Students, teachers, and families of Christ the King Catholic Classical School in Kansas City, Kansas reading stories aloud, beginning with the story of Odysseus and the tale of Troy, as told by Padraic Colum.
Odysseus takes up his bow and proves himself a worthier warrior than the wooers of his wife. He at last unmasks himself, takes revenge on his enemies in a brief but furious battle, and is reunited with his beloved wife Penelope and his father Laertes.
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Odysseus has the best of a fellow beggar in a fair fight, spurred on for the amusement of his wife's wooers. Face to face with Penelope, he assures her that hope is still alive for her in spite of her despair.
Odysseus reunites with his son, Telemachus, but remains in disguise while he returns to his house accompanied by Eumaeus the swineherd. There, he is met with touching recognition by Argos his hound, but shocking insult by Antinous, the most insolent of Penelope's suitors.
Odysseus, having concluded his tale, is given transport by the Phaiacians to the island of Ithaka. There, concealed by Athene under the appearance of a beggar, he stays in the company of one of his own servants, the swineheard Eumaeus, whose tale Odysseus asks to be told.
Odysseus continues the tale of his trials, recounting how they were within sight of Ithaka when jealousy and resentment creates even greater misfortunes. Their journey brings them onto the island of Circe, the Enchantress, and past the song of the Sirens and the terrible monsters of Scylla and Charybdis where all is nearly lost.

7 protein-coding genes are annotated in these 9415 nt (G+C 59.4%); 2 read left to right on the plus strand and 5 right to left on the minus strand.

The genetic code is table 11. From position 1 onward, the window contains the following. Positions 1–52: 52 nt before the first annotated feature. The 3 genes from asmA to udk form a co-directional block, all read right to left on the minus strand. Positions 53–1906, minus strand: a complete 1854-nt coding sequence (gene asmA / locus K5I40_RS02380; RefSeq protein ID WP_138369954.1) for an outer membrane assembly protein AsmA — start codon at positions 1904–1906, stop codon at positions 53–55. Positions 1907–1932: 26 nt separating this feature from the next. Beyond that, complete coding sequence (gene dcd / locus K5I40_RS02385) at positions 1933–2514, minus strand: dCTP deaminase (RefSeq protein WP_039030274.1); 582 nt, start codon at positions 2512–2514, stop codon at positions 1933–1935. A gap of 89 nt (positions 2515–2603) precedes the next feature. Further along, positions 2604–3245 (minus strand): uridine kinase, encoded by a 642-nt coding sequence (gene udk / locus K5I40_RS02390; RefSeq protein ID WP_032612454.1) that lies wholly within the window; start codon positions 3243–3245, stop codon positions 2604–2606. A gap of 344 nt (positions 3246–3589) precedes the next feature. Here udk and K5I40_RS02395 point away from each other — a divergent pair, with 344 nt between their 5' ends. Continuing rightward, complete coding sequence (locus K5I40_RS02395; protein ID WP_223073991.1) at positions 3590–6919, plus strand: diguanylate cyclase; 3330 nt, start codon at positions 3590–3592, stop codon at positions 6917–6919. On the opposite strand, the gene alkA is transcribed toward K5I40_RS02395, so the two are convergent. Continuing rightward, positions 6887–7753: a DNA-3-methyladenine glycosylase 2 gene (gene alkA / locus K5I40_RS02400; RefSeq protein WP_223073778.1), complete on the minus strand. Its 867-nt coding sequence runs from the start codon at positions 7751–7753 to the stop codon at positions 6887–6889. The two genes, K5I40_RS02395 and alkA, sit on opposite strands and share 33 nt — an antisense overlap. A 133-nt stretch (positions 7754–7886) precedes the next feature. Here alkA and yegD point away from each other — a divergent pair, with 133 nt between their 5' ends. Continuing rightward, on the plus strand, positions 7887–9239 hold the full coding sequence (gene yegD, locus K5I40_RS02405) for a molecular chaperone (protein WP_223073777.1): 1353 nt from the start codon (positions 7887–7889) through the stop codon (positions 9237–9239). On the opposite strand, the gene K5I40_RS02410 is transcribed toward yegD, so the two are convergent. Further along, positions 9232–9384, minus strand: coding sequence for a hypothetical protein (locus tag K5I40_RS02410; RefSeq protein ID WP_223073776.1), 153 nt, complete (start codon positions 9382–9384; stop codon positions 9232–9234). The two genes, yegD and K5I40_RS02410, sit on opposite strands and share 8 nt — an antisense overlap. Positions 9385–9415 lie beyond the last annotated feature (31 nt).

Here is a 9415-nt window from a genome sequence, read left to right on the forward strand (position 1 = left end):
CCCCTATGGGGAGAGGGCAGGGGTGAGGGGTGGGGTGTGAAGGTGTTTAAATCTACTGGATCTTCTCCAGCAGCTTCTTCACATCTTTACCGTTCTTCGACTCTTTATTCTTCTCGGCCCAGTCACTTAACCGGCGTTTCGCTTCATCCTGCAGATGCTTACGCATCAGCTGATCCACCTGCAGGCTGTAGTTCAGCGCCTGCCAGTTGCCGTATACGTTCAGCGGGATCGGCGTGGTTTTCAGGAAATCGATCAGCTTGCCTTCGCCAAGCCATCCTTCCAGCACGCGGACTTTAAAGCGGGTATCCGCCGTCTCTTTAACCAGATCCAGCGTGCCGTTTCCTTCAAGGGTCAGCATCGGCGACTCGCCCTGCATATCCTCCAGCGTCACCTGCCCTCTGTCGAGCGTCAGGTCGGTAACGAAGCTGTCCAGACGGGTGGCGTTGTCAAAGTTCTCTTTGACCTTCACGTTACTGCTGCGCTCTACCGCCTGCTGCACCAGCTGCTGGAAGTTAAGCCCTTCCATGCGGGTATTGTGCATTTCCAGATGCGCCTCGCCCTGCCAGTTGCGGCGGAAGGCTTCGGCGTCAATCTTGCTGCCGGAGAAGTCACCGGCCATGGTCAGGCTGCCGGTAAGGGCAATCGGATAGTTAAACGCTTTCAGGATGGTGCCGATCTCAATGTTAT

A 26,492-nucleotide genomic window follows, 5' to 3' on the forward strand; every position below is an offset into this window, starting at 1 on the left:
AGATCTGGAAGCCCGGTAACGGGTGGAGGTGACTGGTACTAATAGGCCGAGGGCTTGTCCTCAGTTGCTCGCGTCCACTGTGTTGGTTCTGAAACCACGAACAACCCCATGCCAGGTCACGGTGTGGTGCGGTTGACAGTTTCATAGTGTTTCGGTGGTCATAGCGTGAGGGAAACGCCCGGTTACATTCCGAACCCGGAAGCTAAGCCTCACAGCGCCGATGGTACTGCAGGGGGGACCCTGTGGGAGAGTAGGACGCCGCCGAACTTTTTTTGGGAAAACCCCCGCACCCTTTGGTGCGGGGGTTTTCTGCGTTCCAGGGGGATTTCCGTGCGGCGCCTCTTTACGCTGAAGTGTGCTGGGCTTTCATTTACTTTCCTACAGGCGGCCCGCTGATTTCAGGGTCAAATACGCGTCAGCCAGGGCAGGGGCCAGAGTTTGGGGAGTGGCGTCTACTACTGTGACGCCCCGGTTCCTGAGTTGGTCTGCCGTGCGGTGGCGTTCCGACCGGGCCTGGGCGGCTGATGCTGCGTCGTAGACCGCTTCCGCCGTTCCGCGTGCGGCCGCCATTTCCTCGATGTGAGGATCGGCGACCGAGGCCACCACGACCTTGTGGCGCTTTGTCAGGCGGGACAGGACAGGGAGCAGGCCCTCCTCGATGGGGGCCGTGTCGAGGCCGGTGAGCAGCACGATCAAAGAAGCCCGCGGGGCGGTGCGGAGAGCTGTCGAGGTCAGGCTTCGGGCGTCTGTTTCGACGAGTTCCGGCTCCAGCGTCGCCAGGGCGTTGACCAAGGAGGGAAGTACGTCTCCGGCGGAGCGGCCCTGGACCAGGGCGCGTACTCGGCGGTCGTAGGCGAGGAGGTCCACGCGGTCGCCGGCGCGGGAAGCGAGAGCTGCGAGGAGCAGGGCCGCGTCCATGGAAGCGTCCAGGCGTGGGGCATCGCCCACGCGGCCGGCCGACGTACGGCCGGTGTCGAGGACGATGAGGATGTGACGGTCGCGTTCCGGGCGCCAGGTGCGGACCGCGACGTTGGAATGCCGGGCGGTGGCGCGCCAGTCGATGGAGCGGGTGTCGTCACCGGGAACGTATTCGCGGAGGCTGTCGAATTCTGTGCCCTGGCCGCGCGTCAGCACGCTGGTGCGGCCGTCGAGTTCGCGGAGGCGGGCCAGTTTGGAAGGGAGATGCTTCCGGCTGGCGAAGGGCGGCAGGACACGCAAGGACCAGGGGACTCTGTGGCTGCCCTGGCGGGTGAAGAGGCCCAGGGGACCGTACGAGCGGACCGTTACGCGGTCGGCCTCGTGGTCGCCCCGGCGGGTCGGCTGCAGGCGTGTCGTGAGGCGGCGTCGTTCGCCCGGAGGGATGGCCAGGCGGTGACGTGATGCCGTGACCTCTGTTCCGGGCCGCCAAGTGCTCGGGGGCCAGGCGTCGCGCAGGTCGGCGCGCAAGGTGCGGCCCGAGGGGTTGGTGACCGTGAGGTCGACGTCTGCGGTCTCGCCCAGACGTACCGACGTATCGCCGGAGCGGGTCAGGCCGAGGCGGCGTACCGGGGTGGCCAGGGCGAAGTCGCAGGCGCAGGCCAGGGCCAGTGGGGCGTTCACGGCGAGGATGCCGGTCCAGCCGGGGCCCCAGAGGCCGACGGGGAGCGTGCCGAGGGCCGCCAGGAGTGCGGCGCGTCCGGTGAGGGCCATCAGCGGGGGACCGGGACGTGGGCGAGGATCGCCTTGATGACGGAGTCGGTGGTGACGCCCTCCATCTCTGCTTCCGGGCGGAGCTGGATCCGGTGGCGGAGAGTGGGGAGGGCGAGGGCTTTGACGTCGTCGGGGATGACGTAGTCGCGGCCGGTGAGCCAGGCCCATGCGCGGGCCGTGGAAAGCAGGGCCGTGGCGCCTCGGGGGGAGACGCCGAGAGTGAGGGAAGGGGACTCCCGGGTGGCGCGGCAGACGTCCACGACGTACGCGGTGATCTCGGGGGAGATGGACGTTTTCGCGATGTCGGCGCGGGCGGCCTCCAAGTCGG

After being treated to games and a feast, Odysseus reveals his identity to the Phaiacians, and begins to recount his trials and sufferings with the story of their landing on the Island of the Cyclopes.
Patroklos, wearing the armor Achilles in battle, forgets his promises, and the greatest of the Greeks is stirred to revenge by a tragic turn in the battle before the walls of Troy.
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Agammemnon mortally insults Achilles, who refuses to fight any longer; despite the King's generous offer, and attempts by Odysseus and others to change his mind, Achilles resolves to quit the war in seething anger.